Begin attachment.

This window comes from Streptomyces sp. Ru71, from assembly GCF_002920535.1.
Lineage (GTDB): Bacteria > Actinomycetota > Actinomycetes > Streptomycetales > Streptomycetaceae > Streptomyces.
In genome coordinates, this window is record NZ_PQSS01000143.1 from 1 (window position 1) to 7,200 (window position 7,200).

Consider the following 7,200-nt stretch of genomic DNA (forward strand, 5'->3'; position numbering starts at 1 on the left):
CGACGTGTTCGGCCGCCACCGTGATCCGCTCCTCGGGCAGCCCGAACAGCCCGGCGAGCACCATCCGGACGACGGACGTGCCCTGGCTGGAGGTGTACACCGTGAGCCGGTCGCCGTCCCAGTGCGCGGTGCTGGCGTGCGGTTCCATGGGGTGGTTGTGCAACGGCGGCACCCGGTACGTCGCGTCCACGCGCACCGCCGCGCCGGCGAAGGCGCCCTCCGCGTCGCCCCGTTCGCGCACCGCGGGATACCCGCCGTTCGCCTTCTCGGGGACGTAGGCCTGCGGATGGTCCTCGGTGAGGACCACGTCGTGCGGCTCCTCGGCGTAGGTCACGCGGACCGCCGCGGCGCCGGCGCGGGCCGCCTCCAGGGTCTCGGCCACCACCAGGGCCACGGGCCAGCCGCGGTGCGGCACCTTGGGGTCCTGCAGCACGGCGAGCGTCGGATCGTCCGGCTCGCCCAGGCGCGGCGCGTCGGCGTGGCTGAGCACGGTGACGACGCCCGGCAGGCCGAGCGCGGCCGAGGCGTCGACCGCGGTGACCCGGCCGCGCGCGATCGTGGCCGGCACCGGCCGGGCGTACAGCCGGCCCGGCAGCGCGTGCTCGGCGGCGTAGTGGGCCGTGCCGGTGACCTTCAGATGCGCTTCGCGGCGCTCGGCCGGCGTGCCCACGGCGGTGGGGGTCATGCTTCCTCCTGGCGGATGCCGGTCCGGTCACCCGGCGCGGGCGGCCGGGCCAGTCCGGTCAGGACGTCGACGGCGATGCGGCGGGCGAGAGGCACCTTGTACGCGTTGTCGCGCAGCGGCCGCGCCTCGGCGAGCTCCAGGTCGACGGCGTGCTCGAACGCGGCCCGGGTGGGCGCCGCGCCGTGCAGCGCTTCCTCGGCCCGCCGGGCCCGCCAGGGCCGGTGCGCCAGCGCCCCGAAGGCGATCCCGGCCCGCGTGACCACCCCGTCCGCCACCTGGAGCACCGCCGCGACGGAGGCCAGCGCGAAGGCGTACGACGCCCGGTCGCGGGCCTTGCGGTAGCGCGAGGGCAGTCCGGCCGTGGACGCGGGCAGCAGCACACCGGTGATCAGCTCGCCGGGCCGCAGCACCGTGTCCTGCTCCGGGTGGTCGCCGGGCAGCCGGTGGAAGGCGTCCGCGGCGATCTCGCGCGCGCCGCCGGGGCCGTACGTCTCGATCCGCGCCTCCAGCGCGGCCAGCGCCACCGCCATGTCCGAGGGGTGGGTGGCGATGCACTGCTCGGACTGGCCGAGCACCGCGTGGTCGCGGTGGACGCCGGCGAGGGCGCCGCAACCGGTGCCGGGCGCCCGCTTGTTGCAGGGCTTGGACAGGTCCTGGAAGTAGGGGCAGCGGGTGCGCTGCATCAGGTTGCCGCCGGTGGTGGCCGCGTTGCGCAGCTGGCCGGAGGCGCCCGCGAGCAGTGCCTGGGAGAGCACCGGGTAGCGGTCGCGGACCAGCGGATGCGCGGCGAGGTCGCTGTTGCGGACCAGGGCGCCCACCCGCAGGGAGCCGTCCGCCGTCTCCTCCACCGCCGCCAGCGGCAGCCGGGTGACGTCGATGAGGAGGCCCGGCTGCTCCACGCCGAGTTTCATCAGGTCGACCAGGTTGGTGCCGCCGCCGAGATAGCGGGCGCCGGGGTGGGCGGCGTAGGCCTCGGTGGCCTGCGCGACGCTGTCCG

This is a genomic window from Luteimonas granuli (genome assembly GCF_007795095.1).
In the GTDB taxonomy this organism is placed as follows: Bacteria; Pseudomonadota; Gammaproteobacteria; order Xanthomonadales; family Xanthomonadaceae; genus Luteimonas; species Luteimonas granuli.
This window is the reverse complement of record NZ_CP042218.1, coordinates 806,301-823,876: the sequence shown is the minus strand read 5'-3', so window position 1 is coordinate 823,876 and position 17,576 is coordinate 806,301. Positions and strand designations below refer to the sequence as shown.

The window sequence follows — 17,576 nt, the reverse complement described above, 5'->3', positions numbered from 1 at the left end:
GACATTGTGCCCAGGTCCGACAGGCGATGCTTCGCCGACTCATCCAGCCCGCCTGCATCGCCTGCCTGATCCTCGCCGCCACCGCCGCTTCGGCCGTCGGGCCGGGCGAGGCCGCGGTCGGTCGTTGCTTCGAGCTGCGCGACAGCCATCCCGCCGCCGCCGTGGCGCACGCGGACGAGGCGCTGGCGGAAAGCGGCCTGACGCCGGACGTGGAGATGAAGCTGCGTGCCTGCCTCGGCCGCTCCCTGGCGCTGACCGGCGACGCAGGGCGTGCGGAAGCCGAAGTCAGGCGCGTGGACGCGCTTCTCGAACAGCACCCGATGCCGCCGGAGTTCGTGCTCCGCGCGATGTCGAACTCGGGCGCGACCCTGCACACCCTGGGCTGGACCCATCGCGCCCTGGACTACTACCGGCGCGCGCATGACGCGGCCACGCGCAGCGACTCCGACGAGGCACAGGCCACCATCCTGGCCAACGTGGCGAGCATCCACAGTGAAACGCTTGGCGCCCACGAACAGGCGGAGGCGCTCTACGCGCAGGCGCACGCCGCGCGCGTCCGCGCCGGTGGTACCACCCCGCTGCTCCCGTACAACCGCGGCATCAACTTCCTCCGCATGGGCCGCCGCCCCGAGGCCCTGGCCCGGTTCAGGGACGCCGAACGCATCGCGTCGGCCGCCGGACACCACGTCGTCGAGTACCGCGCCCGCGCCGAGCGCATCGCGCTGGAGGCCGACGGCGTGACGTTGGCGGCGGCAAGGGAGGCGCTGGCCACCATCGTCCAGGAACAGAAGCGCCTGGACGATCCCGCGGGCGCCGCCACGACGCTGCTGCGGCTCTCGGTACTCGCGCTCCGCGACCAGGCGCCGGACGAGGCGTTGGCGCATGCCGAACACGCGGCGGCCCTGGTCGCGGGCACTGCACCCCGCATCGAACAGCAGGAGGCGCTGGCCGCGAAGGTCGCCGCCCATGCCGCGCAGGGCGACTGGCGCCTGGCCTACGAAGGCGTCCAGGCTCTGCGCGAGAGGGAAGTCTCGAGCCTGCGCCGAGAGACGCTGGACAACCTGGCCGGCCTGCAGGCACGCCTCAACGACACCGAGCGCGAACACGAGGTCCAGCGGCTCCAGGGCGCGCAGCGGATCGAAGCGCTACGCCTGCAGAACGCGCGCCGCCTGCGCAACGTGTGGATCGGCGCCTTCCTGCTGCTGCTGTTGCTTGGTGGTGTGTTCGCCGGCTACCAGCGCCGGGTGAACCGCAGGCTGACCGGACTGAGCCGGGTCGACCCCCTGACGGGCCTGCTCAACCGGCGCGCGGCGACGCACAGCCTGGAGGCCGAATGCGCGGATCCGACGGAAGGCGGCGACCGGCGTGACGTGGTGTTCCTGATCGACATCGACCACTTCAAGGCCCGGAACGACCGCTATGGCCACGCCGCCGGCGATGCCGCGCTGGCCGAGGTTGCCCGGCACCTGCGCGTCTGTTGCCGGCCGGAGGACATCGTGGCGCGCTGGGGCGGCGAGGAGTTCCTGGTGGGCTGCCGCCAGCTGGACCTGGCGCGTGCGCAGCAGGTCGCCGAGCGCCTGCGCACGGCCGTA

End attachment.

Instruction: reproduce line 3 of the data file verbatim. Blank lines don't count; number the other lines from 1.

In genome coordinates, this window is record NZ_PQSS01000143.1 from 1 (window position 1) to 7,200 (window position 7,200).